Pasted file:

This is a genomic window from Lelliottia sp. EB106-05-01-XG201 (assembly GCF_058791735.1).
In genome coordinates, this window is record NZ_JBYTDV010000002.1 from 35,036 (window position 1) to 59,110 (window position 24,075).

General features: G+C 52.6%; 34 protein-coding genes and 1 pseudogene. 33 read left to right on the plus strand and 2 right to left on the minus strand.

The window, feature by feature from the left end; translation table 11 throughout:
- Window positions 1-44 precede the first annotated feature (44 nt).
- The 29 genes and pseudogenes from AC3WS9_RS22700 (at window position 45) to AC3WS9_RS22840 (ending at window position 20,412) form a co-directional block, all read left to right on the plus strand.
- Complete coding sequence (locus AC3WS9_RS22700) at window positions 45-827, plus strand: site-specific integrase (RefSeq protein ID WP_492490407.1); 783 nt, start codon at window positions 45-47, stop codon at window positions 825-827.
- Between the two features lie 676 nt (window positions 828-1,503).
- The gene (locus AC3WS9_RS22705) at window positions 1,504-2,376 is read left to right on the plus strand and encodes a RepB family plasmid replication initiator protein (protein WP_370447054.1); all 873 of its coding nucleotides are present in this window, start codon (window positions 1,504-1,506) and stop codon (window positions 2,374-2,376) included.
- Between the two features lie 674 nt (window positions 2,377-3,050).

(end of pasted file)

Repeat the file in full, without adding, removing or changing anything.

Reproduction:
This is a genomic window from Lelliottia sp. EB106-05-01-XG201 (assembly GCF_058791735.1).
In genome coordinates, this window is record NZ_JBYTDV010000002.1 from 35,036 (window position 1) to 59,110 (window position 24,075).

General features: G+C 52.6%; 34 protein-coding genes and 1 pseudogene. 33 read left to right on the plus strand and 2 right to left on the minus strand.

The window, feature by feature from the left end; translation table 11 throughout:
- Window positions 1-44 precede the first annotated feature (44 nt).
- The 29 genes and pseudogenes from AC3WS9_RS22700 (at window position 45) to AC3WS9_RS22840 (ending at window position 20,412) form a co-directional block, all read left to right on the plus strand.
- Complete coding sequence (locus AC3WS9_RS22700) at window positions 45-827, plus strand: site-specific integrase (RefSeq protein ID WP_492490407.1); 783 nt, start codon at window positions 45-47, stop codon at window positions 825-827.
- Between the two features lie 676 nt (window positions 828-1,503).
- The gene (locus AC3WS9_RS22705) at window positions 1,504-2,376 is read left to right on the plus strand and encodes a RepB family plasmid replication initiator protein (protein WP_370447054.1); all 873 of its coding nucleotides are present in this window, start codon (window positions 1,504-1,506) and stop codon (window positions 2,374-2,376) included.
- Between the two features lie 674 nt (window positions 2,377-3,050).